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piiskoor

Another fine mess

Reader fan critic teacher reader fan.

Currently reading

McGlue
Ottessa Moshfegh
Knife Fight and Other Struggles
David Nickle
Far from the Tree: Parents, Children, and the Search for Identity
Andrew Solomon
The Good Lord Bird
James McBride
Ancillary Justice
Ann Leckie
Our Underachieving Colleges: A Candid Look at How Much Students Learn and Why They Should Be Learning More (New Edition)
Derek Bok
Dissident Gardens
Jonathan Lethem
Nightmare Movies: Horror on Screen Since the 1960s
Kim Newman
The Information: A History, a Theory, a Flood
James Gleick
Complete Novels
Dashiell Hammett, Steven Marcus
The Facebook Effect: The Inside Story of the Company That is Connecting the World - David Kirkpatrick I'm going to just echo the NY Times review by David Pogue: as a concise history of Facebook's rise, with an emphasis on the capital/corporate struggles around the next big thing, this'd be a solid, engaging bit of journalism. But Kirkpatrick excels when unpacking the sociocultural implications of the site--all these new tangles of Self and Community and Privacy and Authority enacted through the increasingly-omnipresent contact zone of facebook. I wish the book had condensed the history and spent more time exploring, engaging such analyses.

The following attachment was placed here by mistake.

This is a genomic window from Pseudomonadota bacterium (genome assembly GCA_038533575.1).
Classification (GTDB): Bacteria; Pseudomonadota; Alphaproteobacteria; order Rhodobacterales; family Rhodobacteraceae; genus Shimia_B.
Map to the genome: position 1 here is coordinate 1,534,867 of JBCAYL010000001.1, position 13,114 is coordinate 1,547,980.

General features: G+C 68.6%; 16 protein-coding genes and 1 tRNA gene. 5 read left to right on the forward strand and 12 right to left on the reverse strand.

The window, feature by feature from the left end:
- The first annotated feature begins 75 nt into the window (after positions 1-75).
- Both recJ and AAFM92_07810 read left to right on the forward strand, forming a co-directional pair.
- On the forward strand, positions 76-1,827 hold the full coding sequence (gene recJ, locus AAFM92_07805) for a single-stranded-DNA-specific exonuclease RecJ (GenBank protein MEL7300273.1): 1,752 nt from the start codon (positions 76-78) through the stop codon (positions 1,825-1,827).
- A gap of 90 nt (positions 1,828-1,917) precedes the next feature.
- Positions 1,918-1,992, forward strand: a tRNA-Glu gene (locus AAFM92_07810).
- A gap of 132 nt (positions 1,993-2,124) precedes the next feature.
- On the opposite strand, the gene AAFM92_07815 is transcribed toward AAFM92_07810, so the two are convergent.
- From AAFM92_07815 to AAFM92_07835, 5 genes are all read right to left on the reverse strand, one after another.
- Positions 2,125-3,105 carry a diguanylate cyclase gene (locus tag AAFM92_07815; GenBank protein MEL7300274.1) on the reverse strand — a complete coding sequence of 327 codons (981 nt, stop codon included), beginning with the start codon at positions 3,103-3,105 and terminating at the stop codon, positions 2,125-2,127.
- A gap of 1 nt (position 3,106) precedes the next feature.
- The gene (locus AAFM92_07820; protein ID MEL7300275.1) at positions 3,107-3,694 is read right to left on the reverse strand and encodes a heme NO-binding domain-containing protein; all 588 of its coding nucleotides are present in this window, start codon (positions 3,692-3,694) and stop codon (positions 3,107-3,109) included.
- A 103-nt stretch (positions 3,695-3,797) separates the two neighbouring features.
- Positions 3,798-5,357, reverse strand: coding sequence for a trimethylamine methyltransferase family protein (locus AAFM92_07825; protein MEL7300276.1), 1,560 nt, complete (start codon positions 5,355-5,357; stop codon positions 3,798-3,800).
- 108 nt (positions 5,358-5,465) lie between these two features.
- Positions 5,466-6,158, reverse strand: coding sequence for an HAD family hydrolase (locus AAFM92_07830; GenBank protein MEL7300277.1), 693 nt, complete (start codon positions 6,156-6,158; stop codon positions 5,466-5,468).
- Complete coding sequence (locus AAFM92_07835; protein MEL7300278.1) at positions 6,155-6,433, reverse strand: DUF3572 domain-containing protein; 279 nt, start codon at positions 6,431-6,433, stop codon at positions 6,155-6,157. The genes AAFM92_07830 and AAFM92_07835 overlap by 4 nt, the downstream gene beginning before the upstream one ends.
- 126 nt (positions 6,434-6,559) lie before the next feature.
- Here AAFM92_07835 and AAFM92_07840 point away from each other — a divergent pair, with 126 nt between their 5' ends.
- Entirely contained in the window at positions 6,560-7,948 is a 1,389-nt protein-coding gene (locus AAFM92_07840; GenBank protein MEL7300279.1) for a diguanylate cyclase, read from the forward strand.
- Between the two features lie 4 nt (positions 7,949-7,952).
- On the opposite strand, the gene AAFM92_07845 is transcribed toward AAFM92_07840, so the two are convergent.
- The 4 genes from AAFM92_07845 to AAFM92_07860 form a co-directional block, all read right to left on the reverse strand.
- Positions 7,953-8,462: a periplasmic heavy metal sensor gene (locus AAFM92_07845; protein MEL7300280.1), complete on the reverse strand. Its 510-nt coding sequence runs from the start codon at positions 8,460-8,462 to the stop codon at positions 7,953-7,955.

I'm tempted to veer into one of two prominent social-networky rants, either (A) to overdisclose a deep personal history of my Self which parallels the performances of self propagated in the new world of endless networking or (B) to overanalyze some stray claim or another from the book, riffing into bloggy rants about What This All Means.
Instead, I'll more briefly note that I have an alias on Facebook, having snuck past their censors. I don't really care about protecting my identity, nor am I particularly keen on virtual cosplay, gallivanting behind the Mask. I just kind of like that I have violated a minute but basic tenet of Facebook and the new Openness, and I'm getting away with it, too, despite the presence of about 30 billion meddling kids.

This kind of social networking (whether facebook or this here bookface) seems rather tailormade for a schmoe like myself. I like the quasi-public perfomance where you can be a bit more aggressive, overtly strange or silly or savage, a bit more friendly (using lots of "!" marks when they never enter into my actual speech patterns) -- I can lean into what I like about extroversion while also sidestepping all I don't like about being around lots of people. (E.g., the endless stress of trying to be what the people all around want me to be, the anxiety emergent from my overgrown superego's attention to other people's feelings, the desire to slink off into a corner and amuse myself....)

Just to be a pill, I'm not going to post this to my Facebook update page. Take that, Zuckerberg!